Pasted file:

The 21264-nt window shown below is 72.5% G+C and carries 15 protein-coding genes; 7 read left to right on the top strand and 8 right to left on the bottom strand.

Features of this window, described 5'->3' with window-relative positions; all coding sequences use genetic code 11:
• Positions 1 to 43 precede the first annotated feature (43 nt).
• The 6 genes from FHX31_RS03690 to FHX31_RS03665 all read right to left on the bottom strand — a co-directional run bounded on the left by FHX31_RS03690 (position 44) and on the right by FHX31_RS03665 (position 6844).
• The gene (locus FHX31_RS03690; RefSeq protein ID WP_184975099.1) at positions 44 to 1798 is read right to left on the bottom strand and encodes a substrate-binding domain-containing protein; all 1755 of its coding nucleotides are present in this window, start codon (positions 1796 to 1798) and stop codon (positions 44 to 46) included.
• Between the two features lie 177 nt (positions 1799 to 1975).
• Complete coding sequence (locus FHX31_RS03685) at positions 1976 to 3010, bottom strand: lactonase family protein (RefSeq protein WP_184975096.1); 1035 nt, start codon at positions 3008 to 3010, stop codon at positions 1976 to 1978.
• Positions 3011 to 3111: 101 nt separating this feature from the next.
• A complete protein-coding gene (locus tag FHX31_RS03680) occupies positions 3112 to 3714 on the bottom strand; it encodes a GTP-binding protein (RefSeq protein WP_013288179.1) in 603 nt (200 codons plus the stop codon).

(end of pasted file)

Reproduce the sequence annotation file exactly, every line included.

The 21264-nt window shown below is 72.5% G+C and carries 15 protein-coding genes; 7 read left to right on the top strand and 8 right to left on the bottom strand.

Features of this window, described 5'->3' with window-relative positions; all coding sequences use genetic code 11:
• Positions 1 to 43 precede the first annotated feature (43 nt).
• The 6 genes from FHX31_RS03690 to FHX31_RS03665 all read right to left on the bottom strand — a co-directional run bounded on the left by FHX31_RS03690 (position 44) and on the right by FHX31_RS03665 (position 6844).
• The gene (locus FHX31_RS03690; RefSeq protein ID WP_184975099.1) at positions 44 to 1798 is read right to left on the bottom strand and encodes a substrate-binding domain-containing protein; all 1755 of its coding nucleotides are present in this window, start codon (positions 1796 to 1798) and stop codon (positions 44 to 46) included.
• Between the two features lie 177 nt (positions 1799 to 1975).
• Complete coding sequence (locus FHX31_RS03685) at positions 1976 to 3010, bottom strand: lactonase family protein (RefSeq protein WP_184975096.1); 1035 nt, start codon at positions 3008 to 3010, stop codon at positions 1976 to 1978.
• Positions 3011 to 3111: 101 nt separating this feature from the next.
• A complete protein-coding gene (locus tag FHX31_RS03680) occupies positions 3112 to 3714 on the bottom strand; it encodes a GTP-binding protein (RefSeq protein WP_013288179.1) in 603 nt (200 codons plus the stop codon).